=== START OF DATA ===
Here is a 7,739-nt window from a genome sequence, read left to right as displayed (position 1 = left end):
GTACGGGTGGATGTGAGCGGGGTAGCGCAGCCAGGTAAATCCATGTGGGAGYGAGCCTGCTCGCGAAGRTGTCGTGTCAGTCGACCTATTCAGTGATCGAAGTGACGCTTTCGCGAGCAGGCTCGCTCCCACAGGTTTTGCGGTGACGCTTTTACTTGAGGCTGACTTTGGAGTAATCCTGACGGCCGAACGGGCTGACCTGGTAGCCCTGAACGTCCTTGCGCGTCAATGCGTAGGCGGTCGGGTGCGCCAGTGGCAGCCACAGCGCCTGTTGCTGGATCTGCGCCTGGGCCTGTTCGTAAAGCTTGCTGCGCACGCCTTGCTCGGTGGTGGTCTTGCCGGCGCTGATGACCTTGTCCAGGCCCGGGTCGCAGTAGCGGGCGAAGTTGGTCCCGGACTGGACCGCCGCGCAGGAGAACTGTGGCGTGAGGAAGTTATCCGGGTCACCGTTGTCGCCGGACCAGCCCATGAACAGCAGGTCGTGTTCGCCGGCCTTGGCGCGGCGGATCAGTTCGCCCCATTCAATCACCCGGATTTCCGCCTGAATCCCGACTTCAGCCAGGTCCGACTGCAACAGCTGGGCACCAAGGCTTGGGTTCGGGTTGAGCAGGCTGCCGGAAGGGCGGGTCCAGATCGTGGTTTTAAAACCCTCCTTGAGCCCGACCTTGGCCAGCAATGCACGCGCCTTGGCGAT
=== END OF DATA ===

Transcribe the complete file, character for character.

Here is a 7,739-nt window from a genome sequence, read left to right as displayed (position 1 = left end):
GTACGGGTGGATGTGAGCGGGGTAGCGCAGCCAGGTAAATCCATGTGGGAGYGAGCCTGCTCGCGAAGRTGTCGTGTCAGTCGACCTATTCAGTGATCGAAGTGACGCTTTCGCGAGCAGGCTCGCTCCCACAGGTTTTGCGGTGACGCTTTTACTTGAGGCTGACTTTGGAGTAATCCTGACGGCCGAACGGGCTGACCTGGTAGCCCTGAACGTCCTTGCGCGTCAATGCGTAGGCGGTCGGGTGCGCCAGTGGCAGCCACAGCGCCTGTTGCTGGATCTGCGCCTGGGCCTGTTCGTAAAGCTTGCTGCGCACGCCTTGCTCGGTGGTGGTCTTGCCGGCGCTGATGACCTTGTCCAGGCCCGGGTCGCAGTAGCGGGCGAAGTTGGTCCCGGACTGGACCGCCGCGCAGGAGAACTGTGGCGTGAGGAAGTTATCCGGGTCACCGTTGTCGCCGGACCAGCCCATGAACAGCAGGTCGTGTTCGCCGGCCTTGGCGCGGCGGATCAGTTCGCCCCATTCAATCACCCGGATTTCCGCCTGAATCCCGACTTCAGCCAGGTCCGACTGCAACAGCTGGGCACCAAGGCTTGGGTTCGGGTTGAGCAGGCTGCCGGAAGGGCGGGTCCAGATCGTGGTTTTAAAACCCTCCTTGAGCCCGACCTTGGCCAGCAATGCACGCGCCTTGGCGAT